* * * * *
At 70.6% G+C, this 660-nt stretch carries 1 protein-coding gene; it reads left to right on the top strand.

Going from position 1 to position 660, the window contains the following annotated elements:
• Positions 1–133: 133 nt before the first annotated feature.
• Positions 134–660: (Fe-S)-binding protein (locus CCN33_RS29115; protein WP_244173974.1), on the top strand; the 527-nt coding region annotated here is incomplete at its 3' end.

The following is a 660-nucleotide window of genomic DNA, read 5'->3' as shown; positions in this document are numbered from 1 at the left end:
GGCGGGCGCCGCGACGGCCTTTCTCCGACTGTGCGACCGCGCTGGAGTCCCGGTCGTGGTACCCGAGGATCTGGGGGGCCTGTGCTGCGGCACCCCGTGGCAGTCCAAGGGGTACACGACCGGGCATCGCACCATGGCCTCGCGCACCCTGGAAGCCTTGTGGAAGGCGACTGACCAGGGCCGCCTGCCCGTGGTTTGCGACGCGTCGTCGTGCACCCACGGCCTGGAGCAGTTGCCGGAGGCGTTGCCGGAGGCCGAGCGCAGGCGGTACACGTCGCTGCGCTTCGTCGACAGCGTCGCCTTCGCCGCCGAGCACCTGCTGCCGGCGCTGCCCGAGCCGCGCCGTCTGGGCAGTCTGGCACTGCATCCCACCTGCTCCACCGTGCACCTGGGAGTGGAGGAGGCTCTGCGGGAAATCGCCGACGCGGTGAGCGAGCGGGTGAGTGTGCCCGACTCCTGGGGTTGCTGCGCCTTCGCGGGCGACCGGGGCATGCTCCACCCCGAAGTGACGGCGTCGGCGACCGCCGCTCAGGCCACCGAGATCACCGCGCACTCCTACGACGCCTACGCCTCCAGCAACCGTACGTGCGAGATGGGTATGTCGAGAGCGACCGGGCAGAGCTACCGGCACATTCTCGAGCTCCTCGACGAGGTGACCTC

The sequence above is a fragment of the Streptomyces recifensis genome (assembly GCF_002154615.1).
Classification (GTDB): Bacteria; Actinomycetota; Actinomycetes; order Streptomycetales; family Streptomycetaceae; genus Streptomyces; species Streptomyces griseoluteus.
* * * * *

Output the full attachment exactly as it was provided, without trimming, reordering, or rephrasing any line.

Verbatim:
At 70.6% G+C, this 660-nt stretch carries 1 protein-coding gene; it reads left to right on the top strand.

Going from position 1 to position 660, the window contains the following annotated elements:
• Positions 1–133: 133 nt before the first annotated feature.
• Positions 134–660: (Fe-S)-binding protein (locus CCN33_RS29115; protein WP_244173974.1), on the top strand; the 527-nt coding region annotated here is incomplete at its 3' end.

The following is a 660-nucleotide window of genomic DNA, read 5'->3' as shown; positions in this document are numbered from 1 at the left end:
GGCGGGCGCCGCGACGGCCTTTCTCCGACTGTGCGACCGCGCTGGAGTCCCGGTCGTGGTACCCGAGGATCTGGGGGGCCTGTGCTGCGGCACCCCGTGGCAGTCCAAGGGGTACACGACCGGGCATCGCACCATGGCCTCGCGCACCCTGGAAGCCTTGTGGAAGGCGACTGACCAGGGCCGCCTGCCCGTGGTTTGCGACGCGTCGTCGTGCACCCACGGCCTGGAGCAGTTGCCGGAGGCGTTGCCGGAGGCCGAGCGCAGGCGGTACACGTCGCTGCGCTTCGTCGACAGCGTCGCCTTCGCCGCCGAGCACCTGCTGCCGGCGCTGCCCGAGCCGCGCCGTCTGGGCAGTCTGGCACTGCATCCCACCTGCTCCACCGTGCACCTGGGAGTGGAGGAGGCTCTGCGGGAAATCGCCGACGCGGTGAGCGAGCGGGTGAGTGTGCCCGACTCCTGGGGTTGCTGCGCCTTCGCGGGCGACCGGGGCATGCTCCACCCCGAAGTGACGGCGTCGGCGACCGCCGCTCAGGCCACCGAGATCACCGCGCACTCCTACGACGCCTACGCCTCCAGCAACCGTACGTGCGAGATGGGTATGTCGAGAGCGACCGGGCAGAGCTACCGGCACATTCTCGAGCTCCTCGACGAGGTGACCTC

The sequence above is a fragment of the Streptomyces recifensis genome (assembly GCF_002154615.1).
Classification (GTDB): Bacteria; Actinomycetota; Actinomycetes; order Streptomycetales; family Streptomycetaceae; genus Streptomyces; species Streptomyces griseoluteus.